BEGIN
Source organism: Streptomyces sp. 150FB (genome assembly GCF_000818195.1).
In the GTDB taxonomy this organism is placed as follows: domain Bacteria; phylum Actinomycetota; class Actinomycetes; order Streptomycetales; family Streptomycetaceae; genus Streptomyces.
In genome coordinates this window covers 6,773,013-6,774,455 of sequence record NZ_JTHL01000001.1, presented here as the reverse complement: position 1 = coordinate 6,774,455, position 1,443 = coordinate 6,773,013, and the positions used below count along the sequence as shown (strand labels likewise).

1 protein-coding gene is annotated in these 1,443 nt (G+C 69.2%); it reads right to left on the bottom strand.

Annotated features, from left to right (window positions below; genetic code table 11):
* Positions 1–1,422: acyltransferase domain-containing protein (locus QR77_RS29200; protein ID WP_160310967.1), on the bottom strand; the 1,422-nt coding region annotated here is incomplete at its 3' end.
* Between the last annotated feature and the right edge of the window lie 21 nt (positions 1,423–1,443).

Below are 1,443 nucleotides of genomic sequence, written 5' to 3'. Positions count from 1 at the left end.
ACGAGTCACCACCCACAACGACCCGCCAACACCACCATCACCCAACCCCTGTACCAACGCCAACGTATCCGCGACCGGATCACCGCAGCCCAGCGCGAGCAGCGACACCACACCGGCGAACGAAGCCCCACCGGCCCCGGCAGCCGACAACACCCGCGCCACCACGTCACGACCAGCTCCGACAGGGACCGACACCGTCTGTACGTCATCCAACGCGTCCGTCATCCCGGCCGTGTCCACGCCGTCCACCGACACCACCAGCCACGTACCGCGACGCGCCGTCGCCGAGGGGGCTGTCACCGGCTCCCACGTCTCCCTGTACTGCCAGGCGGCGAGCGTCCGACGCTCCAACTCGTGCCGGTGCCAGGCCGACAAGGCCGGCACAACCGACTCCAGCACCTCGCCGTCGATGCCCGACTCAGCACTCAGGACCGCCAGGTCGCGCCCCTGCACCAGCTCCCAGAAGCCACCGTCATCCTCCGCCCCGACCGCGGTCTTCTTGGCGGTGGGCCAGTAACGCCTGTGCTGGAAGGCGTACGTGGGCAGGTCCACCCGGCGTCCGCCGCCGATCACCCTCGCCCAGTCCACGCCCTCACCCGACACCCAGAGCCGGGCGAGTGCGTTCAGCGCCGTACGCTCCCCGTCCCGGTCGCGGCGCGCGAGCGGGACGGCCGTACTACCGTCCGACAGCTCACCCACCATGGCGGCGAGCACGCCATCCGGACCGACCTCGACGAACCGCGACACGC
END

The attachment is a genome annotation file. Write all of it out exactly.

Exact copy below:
Source organism: Streptomyces sp. 150FB (genome assembly GCF_000818195.1).
In the GTDB taxonomy this organism is placed as follows: domain Bacteria; phylum Actinomycetota; class Actinomycetes; order Streptomycetales; family Streptomycetaceae; genus Streptomyces.
In genome coordinates this window covers 6,773,013-6,774,455 of sequence record NZ_JTHL01000001.1, presented here as the reverse complement: position 1 = coordinate 6,774,455, position 1,443 = coordinate 6,773,013, and the positions used below count along the sequence as shown (strand labels likewise).

1 protein-coding gene is annotated in these 1,443 nt (G+C 69.2%); it reads right to left on the bottom strand.

Annotated features, from left to right (window positions below; genetic code table 11):
* Positions 1–1,422: acyltransferase domain-containing protein (locus QR77_RS29200; protein ID WP_160310967.1), on the bottom strand; the 1,422-nt coding region annotated here is incomplete at its 3' end.
* Between the last annotated feature and the right edge of the window lie 21 nt (positions 1,423–1,443).

Below are 1,443 nucleotides of genomic sequence, written 5' to 3'. Positions count from 1 at the left end.
ACGAGTCACCACCCACAACGACCCGCCAACACCACCATCACCCAACCCCTGTACCAACGCCAACGTATCCGCGACCGGATCACCGCAGCCCAGCGCGAGCAGCGACACCACACCGGCGAACGAAGCCCCACCGGCCCCGGCAGCCGACAACACCCGCGCCACCACGTCACGACCAGCTCCGACAGGGACCGACACCGTCTGTACGTCATCCAACGCGTCCGTCATCCCGGCCGTGTCCACGCCGTCCACCGACACCACCAGCCACGTACCGCGACGCGCCGTCGCCGAGGGGGCTGTCACCGGCTCCCACGTCTCCCTGTACTGCCAGGCGGCGAGCGTCCGACGCTCCAACTCGTGCCGGTGCCAGGCCGACAAGGCCGGCACAACCGACTCCAGCACCTCGCCGTCGATGCCCGACTCAGCACTCAGGACCGCCAGGTCGCGCCCCTGCACCAGCTCCCAGAAGCCACCGTCATCCTCCGCCCCGACCGCGGTCTTCTTGGCGGTGGGCCAGTAACGCCTGTGCTGGAAGGCGTACGTGGGCAGGTCCACCCGGCGTCCGCCGCCGATCACCCTCGCCCAGTCCACGCCCTCACCCGACACCCAGAGCCGGGCGAGTGCGTTCAGCGCCGTACGCTCCCCGTCCCGGTCGCGGCGCGCGAGCGGGACGGCCGTACTACCGTCCGACAGCTCACCCACCATGGCGGCGAGCACGCCATCCGGACCGACCTCGACGAACCGCGACACGC